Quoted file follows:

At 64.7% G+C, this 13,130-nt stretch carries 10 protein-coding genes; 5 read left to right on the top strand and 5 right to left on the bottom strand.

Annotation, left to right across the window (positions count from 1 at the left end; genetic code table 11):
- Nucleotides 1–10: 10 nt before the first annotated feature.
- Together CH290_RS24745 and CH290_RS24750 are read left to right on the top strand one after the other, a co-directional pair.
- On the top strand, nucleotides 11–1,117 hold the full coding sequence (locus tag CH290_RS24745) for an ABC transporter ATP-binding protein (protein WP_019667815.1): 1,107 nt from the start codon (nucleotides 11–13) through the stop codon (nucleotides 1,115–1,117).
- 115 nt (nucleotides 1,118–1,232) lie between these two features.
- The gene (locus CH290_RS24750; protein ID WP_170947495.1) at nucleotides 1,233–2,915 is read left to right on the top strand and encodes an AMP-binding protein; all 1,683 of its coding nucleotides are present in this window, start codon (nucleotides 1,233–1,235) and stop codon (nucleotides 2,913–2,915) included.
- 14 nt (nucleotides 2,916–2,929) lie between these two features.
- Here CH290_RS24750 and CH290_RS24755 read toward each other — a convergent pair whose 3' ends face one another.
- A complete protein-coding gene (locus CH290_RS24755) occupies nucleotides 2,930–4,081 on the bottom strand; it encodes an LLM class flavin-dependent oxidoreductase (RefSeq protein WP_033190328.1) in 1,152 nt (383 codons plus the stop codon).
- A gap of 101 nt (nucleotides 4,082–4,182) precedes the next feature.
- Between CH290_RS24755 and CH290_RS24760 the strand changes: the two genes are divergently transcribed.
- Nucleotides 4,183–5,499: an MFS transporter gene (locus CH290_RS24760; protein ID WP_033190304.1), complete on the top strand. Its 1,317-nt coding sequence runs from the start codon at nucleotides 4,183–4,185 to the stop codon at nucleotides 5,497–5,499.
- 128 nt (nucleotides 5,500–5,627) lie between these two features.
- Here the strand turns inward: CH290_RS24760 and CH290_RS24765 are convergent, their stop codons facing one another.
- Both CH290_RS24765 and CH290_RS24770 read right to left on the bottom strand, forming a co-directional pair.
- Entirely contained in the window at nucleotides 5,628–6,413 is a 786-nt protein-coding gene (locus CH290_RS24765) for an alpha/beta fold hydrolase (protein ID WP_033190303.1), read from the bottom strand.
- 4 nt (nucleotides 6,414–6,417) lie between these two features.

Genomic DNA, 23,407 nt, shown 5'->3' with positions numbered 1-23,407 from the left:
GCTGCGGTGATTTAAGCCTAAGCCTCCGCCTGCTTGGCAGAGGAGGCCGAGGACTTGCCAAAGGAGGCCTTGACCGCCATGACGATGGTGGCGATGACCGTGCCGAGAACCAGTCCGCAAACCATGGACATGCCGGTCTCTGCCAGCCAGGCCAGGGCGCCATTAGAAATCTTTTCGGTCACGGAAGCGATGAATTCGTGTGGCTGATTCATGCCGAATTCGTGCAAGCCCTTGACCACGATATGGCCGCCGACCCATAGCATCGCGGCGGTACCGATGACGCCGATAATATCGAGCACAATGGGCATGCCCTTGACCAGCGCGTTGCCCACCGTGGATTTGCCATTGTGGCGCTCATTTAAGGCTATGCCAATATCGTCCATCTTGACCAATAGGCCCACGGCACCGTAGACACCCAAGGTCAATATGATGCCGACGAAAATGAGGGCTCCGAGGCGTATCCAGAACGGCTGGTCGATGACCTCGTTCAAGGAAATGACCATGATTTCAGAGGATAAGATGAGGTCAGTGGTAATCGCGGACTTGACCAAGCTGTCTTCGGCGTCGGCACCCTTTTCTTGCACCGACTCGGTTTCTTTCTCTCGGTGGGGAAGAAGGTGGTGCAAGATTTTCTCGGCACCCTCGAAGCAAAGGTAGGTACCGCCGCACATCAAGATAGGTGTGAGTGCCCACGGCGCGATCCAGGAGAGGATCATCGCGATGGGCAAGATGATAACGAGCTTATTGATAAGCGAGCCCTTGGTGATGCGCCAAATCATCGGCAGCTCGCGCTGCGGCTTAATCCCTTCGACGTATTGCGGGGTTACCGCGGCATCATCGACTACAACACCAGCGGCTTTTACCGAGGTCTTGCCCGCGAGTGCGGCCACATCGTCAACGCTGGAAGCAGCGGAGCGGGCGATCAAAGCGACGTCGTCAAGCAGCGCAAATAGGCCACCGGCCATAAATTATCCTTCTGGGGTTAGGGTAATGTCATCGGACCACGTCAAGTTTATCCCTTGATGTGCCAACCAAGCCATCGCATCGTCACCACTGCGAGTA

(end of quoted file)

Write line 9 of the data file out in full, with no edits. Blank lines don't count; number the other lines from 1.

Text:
- Here CH290_RS24750 and CH290_RS24755 read toward each other — a convergent pair whose 3' ends face one another.